These were taken where Borj Hamoud meets the coastal highway just as you leave Beirut heading north. It’s a Christian area. A trail of battered Persian rugs makes for some kind of entrance to the cluster of low buildings, small enough to walk around in a few minutes.
Most are partly destroyed houses, with walls and roofs replaced by aluminium sheets or tarpaulin. Red question marks are painted on the walls. Elsewhere there are black crosses. I don’t know the history of this slum and why or how these people ended up here.
The washing lines are full of kids clothes and there’s a large paddling pool in a clearing which looks like a communal area.
A splash of colour in all the concrete.
The living space of these homes will be drastically reduced when the rains come. Pegged up sheets won’t cut it and few of the roofs look even remotely watertight.
one man's junk is another man's livelihood
This looks like the main bartering yard for the neighbourhood. In an alley a man and a women were carefully sorting through a plastic bowl of lighters and other small finds from the dump. Necessity is the mother of recycling.
Just to let you know my latest piece for the BBC programme From our Own Correspondent will go on air today at 11:30am UK time or 1:30pm Beirut time. You can listen to it online here. This time the topic is going about normal life while the prospect of a spillover from Syria looms closer.
Update: The text appears in the BBC Magazine here. Spoiler alert – I don’t answer the question in the title given it by the BBC. Let me know what you think here on Ginger Beirut.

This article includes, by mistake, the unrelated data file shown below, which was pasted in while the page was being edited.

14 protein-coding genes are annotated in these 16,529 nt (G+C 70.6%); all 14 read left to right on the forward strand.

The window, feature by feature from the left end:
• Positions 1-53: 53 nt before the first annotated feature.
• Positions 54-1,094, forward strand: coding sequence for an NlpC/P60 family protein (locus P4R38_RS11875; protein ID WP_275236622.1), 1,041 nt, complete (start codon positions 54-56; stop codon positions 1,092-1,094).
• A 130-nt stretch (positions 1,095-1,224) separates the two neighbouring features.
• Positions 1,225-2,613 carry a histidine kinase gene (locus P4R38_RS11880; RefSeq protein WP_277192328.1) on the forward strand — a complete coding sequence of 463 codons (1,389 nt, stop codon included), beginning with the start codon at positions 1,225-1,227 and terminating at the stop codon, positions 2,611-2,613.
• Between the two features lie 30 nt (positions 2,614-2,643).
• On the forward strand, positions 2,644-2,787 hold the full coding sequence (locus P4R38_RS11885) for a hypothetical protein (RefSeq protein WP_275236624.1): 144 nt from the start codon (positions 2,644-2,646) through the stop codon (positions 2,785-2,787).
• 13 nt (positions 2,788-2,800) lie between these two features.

Yesterday I had the pleasure of recording a new piece for the BBC programme From Our Own Correspondent. It was already just after 12pm and the sun was directly overhead. It was going to be a sticky 25-minute walk and I didn’t feel like turning up panting so I took a taxi to the BBC studios near the Serail. The driver clearly decided I was fair game for a story or two. “I want to welcome you to this country and ask you to pray for me,” he began. I sighed. I’d thought using my few words of Arabic would spare me being taken for a witless foreigner. “My wife has just given birth,” he went on undeterred. So far nothing new. “She’s had quadruplets!” I must look more stupid than I thought. “Mabrook,” I told him, “Lucky you.” We had arrived. I paid making sure to get my full change before tipping him. It reminded me of a funny piece by BBC correspondent Owen Bennett-Jones for FOOC, Taken for a ride in a Cairo taxi, except his yarn-spinner was a good deal shrewder than mine. I wish I could find the audio version as I remember it being particularly lively, but it makes a great read too.
So here we are back for another year. For a moment there I thought we might not come back. You know how Lebanon looks from the outside. If you watch international news you become convinced that Lebanon is a perpetual fireball of self-destruction. And let’s face it, a dozen kidnappings here, a dozen deaths in street battles there. I mean Air France even diverted a flight to Syria rather than land in Beirut. Things must have been bad. I was glad I lugged my PC to Europe after all. Maybe we’d stay. Maybe we’d not return to Beirut for years to come like so many families during the civil war. The food would rot in the fridge with no-one to keep flicking the tripswitch on. My clothes would disintegrate in the wardrobe, or at the very least go out of fashion. The man’ouché seller would miss us terribly.
But here we are. And to be honest, it looks a lot like when we left. Under the surface it may be quite different. But tuning into the tension won’t actually tell us when the explosion will come. So in the meantime, perhaps it’s not a bad thing not to know exactly what’s simmering away under the rug.